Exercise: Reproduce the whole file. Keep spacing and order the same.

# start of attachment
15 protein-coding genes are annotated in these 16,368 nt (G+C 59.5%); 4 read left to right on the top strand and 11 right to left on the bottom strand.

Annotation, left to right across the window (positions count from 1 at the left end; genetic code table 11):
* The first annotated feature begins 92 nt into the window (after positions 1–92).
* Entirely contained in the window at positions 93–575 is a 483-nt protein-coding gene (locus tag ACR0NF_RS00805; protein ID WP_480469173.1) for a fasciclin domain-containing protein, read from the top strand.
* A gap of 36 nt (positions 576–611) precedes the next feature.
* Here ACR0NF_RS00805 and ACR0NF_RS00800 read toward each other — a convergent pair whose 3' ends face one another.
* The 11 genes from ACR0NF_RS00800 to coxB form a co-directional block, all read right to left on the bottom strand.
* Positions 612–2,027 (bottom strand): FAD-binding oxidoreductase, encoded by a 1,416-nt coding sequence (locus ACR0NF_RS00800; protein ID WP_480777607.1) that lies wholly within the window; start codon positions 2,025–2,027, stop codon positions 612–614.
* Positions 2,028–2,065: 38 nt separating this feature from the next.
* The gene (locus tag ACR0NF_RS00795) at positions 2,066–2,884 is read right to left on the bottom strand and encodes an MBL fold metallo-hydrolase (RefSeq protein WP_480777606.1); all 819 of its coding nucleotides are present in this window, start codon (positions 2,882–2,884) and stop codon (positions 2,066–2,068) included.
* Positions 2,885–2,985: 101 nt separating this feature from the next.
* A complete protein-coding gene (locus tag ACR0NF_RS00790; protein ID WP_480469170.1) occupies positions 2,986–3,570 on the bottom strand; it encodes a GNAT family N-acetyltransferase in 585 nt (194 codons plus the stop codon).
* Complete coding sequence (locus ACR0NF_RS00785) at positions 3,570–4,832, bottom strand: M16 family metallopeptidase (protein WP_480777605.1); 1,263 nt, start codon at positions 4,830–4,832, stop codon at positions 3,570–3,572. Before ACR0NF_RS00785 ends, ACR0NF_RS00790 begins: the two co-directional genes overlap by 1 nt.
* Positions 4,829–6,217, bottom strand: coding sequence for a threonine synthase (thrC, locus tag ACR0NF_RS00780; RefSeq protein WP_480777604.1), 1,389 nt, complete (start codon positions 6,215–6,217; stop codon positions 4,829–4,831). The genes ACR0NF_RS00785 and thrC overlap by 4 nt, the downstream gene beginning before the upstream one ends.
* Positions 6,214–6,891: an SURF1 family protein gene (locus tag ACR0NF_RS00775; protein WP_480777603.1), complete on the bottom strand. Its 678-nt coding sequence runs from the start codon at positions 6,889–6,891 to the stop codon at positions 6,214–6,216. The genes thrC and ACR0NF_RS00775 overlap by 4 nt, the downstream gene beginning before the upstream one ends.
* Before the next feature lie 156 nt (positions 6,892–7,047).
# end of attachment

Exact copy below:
15 protein-coding genes are annotated in these 16,368 nt (G+C 59.5%); 4 read left to right on the top strand and 11 right to left on the bottom strand.

Annotation, left to right across the window (positions count from 1 at the left end; genetic code table 11):
* The first annotated feature begins 92 nt into the window (after positions 1–92).
* Entirely contained in the window at positions 93–575 is a 483-nt protein-coding gene (locus tag ACR0NF_RS00805; protein ID WP_480469173.1) for a fasciclin domain-containing protein, read from the top strand.
* A gap of 36 nt (positions 576–611) precedes the next feature.
* Here ACR0NF_RS00805 and ACR0NF_RS00800 read toward each other — a convergent pair whose 3' ends face one another.
* The 11 genes from ACR0NF_RS00800 to coxB form a co-directional block, all read right to left on the bottom strand.
* Positions 612–2,027 (bottom strand): FAD-binding oxidoreductase, encoded by a 1,416-nt coding sequence (locus ACR0NF_RS00800; protein ID WP_480777607.1) that lies wholly within the window; start codon positions 2,025–2,027, stop codon positions 612–614.
* Positions 2,028–2,065: 38 nt separating this feature from the next.
* The gene (locus tag ACR0NF_RS00795) at positions 2,066–2,884 is read right to left on the bottom strand and encodes an MBL fold metallo-hydrolase (RefSeq protein WP_480777606.1); all 819 of its coding nucleotides are present in this window, start codon (positions 2,882–2,884) and stop codon (positions 2,066–2,068) included.
* Positions 2,885–2,985: 101 nt separating this feature from the next.
* A complete protein-coding gene (locus tag ACR0NF_RS00790; protein ID WP_480469170.1) occupies positions 2,986–3,570 on the bottom strand; it encodes a GNAT family N-acetyltransferase in 585 nt (194 codons plus the stop codon).
* Complete coding sequence (locus ACR0NF_RS00785) at positions 3,570–4,832, bottom strand: M16 family metallopeptidase (protein WP_480777605.1); 1,263 nt, start codon at positions 4,830–4,832, stop codon at positions 3,570–3,572. Before ACR0NF_RS00785 ends, ACR0NF_RS00790 begins: the two co-directional genes overlap by 1 nt.
* Positions 4,829–6,217, bottom strand: coding sequence for a threonine synthase (thrC, locus tag ACR0NF_RS00780; RefSeq protein WP_480777604.1), 1,389 nt, complete (start codon positions 6,215–6,217; stop codon positions 4,829–4,831). The genes ACR0NF_RS00785 and thrC overlap by 4 nt, the downstream gene beginning before the upstream one ends.
* Positions 6,214–6,891: an SURF1 family protein gene (locus tag ACR0NF_RS00775; protein WP_480777603.1), complete on the bottom strand. Its 678-nt coding sequence runs from the start codon at positions 6,889–6,891 to the stop codon at positions 6,214–6,216. The genes thrC and ACR0NF_RS00775 overlap by 4 nt, the downstream gene beginning before the upstream one ends.
* Before the next feature lie 156 nt (positions 6,892–7,047).